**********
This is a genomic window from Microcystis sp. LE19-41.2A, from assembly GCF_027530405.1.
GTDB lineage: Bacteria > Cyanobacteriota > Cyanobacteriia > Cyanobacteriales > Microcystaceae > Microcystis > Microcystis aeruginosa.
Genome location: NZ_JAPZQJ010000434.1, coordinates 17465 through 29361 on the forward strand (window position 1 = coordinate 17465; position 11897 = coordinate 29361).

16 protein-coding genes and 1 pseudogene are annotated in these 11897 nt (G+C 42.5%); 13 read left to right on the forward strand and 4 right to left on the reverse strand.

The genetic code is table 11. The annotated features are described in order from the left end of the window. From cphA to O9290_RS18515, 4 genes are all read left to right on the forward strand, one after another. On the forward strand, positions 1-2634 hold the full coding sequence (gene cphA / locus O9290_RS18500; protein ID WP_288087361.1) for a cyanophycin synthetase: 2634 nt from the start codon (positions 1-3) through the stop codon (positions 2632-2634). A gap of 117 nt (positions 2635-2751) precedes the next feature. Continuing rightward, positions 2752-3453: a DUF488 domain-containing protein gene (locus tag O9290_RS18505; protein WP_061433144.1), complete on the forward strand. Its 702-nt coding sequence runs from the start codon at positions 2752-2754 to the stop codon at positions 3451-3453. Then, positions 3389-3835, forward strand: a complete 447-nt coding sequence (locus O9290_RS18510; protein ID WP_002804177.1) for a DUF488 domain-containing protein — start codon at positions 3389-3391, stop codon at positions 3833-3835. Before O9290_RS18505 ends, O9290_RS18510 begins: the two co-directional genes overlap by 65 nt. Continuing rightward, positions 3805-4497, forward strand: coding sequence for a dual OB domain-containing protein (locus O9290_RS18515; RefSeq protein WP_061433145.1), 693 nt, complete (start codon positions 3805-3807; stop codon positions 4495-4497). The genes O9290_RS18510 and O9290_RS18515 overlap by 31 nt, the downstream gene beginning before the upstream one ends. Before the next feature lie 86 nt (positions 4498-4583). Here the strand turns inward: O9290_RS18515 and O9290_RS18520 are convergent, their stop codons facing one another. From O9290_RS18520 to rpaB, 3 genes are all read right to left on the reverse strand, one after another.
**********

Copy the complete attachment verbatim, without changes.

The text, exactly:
This is a genomic window from Microcystis sp. LE19-41.2A, from assembly GCF_027530405.1.
GTDB lineage: Bacteria > Cyanobacteriota > Cyanobacteriia > Cyanobacteriales > Microcystaceae > Microcystis > Microcystis aeruginosa.
Genome location: NZ_JAPZQJ010000434.1, coordinates 17465 through 29361 on the forward strand (window position 1 = coordinate 17465; position 11897 = coordinate 29361).

16 protein-coding genes and 1 pseudogene are annotated in these 11897 nt (G+C 42.5%); 13 read left to right on the forward strand and 4 right to left on the reverse strand.

The genetic code is table 11. The annotated features are described in order from the left end of the window. From cphA to O9290_RS18515, 4 genes are all read left to right on the forward strand, one after another. On the forward strand, positions 1-2634 hold the full coding sequence (gene cphA / locus O9290_RS18500; protein ID WP_288087361.1) for a cyanophycin synthetase: 2634 nt from the start codon (positions 1-3) through the stop codon (positions 2632-2634). A gap of 117 nt (positions 2635-2751) precedes the next feature. Continuing rightward, positions 2752-3453: a DUF488 domain-containing protein gene (locus tag O9290_RS18505; protein WP_061433144.1), complete on the forward strand. Its 702-nt coding sequence runs from the start codon at positions 2752-2754 to the stop codon at positions 3451-3453. Then, positions 3389-3835, forward strand: a complete 447-nt coding sequence (locus O9290_RS18510; protein ID WP_002804177.1) for a DUF488 domain-containing protein — start codon at positions 3389-3391, stop codon at positions 3833-3835. Before O9290_RS18505 ends, O9290_RS18510 begins: the two co-directional genes overlap by 65 nt. Continuing rightward, positions 3805-4497, forward strand: coding sequence for a dual OB domain-containing protein (locus O9290_RS18515; RefSeq protein WP_061433145.1), 693 nt, complete (start codon positions 3805-3807; stop codon positions 4495-4497). The genes O9290_RS18510 and O9290_RS18515 overlap by 31 nt, the downstream gene beginning before the upstream one ends. Before the next feature lie 86 nt (positions 4498-4583). Here the strand turns inward: O9290_RS18515 and O9290_RS18520 are convergent, their stop codons facing one another. From O9290_RS18520 to rpaB, 3 genes are all read right to left on the reverse strand, one after another.